Like most modern-day fathers, I spend an awful lot of the time looking on in a mixture of bafflement and bemusement as the babies I helped produce begin growing into big, hairy, six-foot software engineers who sigh and roll their eyes while I still want to be in a rock group and buy a motorcycle.
We 21st-century dads bounce from milestone to milestone, often feeling like a sort of cross between Larry David and Niles Crane on Frasier, always trying to summon the right thing to say while uncomfortably plucking the lint from our band tour T-shirts and invariably feeling we've come up short.
At the time of writing, I'm waiting to find out my teenager Zach's Junior Cert Results. I call to ask him how he feels and to tell him not to worry.
"Hello," he says. "So," I say. "Do you want to talk to mum?" he asks. "Okay," I say. "I hope he's not worried," I tell her. "He'll be fine," she says.
And I know he will because whatever he gets in his Junior Cert, Zach is a survivor.
It's his birthday very shortly, meaning almost 16 years ago to the day, back in San Francisco, I awaited a different set of results -- an amniotic fluid test to tell me whether my wife, who lay in agony under the effects of magnesium to halt a premature labour, would have to give birth at just 26 weeks.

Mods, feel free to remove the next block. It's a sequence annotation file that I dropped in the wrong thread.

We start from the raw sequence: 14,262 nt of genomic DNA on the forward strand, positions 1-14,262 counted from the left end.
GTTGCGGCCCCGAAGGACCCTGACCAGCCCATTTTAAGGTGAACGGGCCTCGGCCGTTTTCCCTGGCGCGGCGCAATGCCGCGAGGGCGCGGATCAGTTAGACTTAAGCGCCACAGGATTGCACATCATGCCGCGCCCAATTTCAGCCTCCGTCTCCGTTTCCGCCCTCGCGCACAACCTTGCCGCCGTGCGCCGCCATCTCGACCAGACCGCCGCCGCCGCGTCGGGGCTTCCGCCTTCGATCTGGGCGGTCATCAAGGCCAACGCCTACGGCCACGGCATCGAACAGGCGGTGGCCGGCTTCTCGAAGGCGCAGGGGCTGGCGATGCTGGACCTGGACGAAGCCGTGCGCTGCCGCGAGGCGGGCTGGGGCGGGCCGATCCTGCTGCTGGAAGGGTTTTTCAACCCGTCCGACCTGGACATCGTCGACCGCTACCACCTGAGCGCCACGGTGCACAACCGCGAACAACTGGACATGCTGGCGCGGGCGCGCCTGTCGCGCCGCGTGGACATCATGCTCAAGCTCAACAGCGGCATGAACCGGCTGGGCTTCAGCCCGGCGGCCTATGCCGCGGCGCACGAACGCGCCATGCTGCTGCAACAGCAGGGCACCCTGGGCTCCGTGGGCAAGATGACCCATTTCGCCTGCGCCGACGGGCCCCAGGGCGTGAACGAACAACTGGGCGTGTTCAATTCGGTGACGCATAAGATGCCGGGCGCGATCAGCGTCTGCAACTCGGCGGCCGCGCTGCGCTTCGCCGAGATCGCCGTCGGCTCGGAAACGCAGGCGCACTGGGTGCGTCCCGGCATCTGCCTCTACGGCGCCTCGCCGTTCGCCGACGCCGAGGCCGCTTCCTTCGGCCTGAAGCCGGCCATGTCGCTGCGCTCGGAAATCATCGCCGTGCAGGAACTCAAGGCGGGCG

Seeing her in such pain and distress was unbearable. "Can't we just go for it, get it over with?" I begged. The nurse took me by the arm and frog marched me to an intensive care ward.
What she showed me was heartbreaking.
Tiny babies smaller than toys, many covered with the light layer of blonde fur that normal babies lose by the time they're ready to be born at 40 weeks. Rows of little ones in glass cases with impossibly small, creased up faces, tubes running from their noses and from arms taped to little wooden spatulas, mouths taped shut around breathing machines, bleeping monitors.
An alarm sounded as one miniature baby's blood/oxygen level dipped. A nurse ran in and shook the child gently and the electronic shrieking ceased. "They forget to breathe sometimes," she said. "Which one is yours?"